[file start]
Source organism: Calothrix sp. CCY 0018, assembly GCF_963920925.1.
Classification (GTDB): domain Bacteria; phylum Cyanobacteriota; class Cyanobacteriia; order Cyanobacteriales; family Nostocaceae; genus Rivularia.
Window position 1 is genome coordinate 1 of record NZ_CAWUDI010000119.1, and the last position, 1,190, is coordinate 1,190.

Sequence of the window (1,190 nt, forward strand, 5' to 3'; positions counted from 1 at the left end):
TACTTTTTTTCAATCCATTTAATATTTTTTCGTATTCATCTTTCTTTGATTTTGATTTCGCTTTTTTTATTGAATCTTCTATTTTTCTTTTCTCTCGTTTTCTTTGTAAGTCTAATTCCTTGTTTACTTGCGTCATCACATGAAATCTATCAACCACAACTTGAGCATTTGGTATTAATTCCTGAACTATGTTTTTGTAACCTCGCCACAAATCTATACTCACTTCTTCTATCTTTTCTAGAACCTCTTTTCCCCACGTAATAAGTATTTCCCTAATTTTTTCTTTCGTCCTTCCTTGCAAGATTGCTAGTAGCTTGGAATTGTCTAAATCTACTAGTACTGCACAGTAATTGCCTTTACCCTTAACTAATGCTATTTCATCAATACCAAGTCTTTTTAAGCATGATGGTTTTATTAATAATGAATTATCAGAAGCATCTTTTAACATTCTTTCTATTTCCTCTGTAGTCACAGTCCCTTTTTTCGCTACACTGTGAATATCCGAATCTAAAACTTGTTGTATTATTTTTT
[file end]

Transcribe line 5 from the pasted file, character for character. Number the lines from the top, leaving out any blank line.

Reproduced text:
TACTTTTTTTCAATCCATTTAATATTTTTTCGTATTCATCTTTCTTTGATTTTGATTTCGCTTTTTTTATTGAATCTTCTATTTTTCTTTTCTCTCGTTTTCTTTGTAAGTCTAATTCCTTGTTTACTTGCGTCATCACATGAAATCTATCAACCACAACTTGAGCATTTGGTATTAATTCCTGAACTATGTTTTTGTAACCTCGCCACAAATCTATACTCACTTCTTCTATCTTTTCTAGAACCTCTTTTCCCCACGTAATAAGTATTTCCCTAATTTTTTCTTTCGTCCTTCCTTGCAAGATTGCTAGTAGCTTGGAATTGTCTAAATCTACTAGTACTGCACAGTAATTGCCTTTACCCTTAACTAATGCTATTTCATCAATACCAAGTCTTTTTAAGCATGATGGTTTTATTAATAATGAATTATCAGAAGCATCTTTTAACATTCTTTCTATTTCCTCTGTAGTCACAGTCCCTTTTTTCGCTACACTGTGAATATCCGAATCTAAAACTTGTTGTATTATTTTTT